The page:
1. Understand the ESG landscape

Identify key stakeholders and the issues that matter most to them, and analyze your industry and how it fits within the context of the ESG landscape. Consider where your company is located, reporting requirements can vary by country or region. What reporting framework do your key customers utilize? Finally, assess your company’s ability to develop, implement and maintain an ESG program.

As you begin to answer some of these questions and address these concerns, the basic principles of your ESG program will be established.

  1. Choose a standard or framework to evaluate your company

Without one clear governing framework, choosing a reporting framework is at the discretion of each individual company and will be dependent upon your company’s values and the values of your stakeholders.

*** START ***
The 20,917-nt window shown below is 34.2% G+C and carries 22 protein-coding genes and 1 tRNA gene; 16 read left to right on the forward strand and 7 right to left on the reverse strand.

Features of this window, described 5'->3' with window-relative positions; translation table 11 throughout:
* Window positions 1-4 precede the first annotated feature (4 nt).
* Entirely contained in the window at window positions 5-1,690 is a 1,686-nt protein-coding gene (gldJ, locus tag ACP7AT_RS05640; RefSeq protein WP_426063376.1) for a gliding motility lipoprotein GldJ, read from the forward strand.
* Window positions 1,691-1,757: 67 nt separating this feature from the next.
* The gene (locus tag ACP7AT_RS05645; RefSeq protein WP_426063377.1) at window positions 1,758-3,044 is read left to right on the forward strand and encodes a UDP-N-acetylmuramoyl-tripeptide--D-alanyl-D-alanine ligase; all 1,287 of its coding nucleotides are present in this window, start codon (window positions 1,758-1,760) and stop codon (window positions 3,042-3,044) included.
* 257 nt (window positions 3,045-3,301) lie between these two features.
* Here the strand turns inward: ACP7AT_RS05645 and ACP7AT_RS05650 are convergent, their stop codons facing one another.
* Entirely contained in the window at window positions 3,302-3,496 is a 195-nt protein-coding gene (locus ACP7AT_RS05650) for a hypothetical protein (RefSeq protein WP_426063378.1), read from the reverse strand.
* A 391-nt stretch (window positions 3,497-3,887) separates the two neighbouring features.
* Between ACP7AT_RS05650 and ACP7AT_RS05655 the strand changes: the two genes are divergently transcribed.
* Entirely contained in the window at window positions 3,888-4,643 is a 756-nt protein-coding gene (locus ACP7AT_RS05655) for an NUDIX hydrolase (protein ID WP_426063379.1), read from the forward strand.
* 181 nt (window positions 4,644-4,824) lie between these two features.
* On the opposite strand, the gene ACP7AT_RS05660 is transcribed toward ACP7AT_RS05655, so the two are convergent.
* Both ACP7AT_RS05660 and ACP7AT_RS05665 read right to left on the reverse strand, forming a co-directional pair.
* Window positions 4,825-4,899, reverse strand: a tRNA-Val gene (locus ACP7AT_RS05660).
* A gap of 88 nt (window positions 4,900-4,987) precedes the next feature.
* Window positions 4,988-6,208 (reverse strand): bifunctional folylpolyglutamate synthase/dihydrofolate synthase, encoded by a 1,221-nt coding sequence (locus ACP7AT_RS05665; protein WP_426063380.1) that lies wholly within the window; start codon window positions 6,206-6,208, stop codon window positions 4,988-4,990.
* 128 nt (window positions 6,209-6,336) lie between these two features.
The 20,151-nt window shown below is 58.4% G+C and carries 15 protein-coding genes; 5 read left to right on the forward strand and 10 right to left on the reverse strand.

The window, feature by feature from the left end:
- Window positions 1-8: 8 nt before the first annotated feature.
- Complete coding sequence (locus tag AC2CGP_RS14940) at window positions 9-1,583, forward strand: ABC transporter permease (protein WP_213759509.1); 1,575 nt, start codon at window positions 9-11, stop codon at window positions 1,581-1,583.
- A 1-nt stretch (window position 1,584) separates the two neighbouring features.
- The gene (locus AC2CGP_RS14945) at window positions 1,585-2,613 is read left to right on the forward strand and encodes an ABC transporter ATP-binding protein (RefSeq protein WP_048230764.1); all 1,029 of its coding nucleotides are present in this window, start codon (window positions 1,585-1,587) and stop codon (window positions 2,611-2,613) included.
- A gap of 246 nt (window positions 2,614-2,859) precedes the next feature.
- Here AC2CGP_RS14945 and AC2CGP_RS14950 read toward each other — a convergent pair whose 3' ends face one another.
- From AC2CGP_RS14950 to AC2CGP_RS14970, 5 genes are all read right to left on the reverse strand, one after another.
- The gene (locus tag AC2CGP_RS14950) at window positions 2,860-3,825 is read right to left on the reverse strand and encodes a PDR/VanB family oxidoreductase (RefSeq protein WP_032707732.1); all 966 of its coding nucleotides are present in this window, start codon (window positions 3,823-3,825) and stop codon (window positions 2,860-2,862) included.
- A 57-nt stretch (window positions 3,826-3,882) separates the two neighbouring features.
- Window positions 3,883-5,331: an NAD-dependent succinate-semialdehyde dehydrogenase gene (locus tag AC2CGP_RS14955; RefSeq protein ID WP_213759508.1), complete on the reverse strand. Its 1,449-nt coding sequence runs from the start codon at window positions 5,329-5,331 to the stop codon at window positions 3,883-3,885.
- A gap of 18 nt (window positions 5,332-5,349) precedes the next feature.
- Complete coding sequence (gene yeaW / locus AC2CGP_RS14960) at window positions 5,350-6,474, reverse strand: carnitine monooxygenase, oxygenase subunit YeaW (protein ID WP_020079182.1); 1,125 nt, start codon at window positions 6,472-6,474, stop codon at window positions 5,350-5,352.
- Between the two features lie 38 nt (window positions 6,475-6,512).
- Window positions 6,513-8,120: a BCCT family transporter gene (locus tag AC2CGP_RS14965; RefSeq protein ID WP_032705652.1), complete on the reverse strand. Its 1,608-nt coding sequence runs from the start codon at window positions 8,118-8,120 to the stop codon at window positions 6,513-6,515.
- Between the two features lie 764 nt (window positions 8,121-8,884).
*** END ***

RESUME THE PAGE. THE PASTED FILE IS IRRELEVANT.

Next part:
1. Identify key gaps

Alignment with your stakeholders’ values can be the difference between success and failure for your ESG strategy, so it is important to make sure you are reporting on what matters, or else it a just a massive waste of resources.

  1. Clarify your goals

Once you identify the key gaps and determine the issues that matter most to your stakeholders, setting clear and measurable goals will allow you to demonstrate the progress/success of your ESG program. Goal setting in ESG (like in any area of business) provides the roadmap for your strategy, identifying roadblocks, celebrating milestones, and improving overall transparency with your stakeholders.

  1. Quantify your baseline

Once you’ve established your goals, you must identify material topics, designate subject matter experts for addressing those topics, and appoint one person to collect data.

  1. Develop a strategy roadmap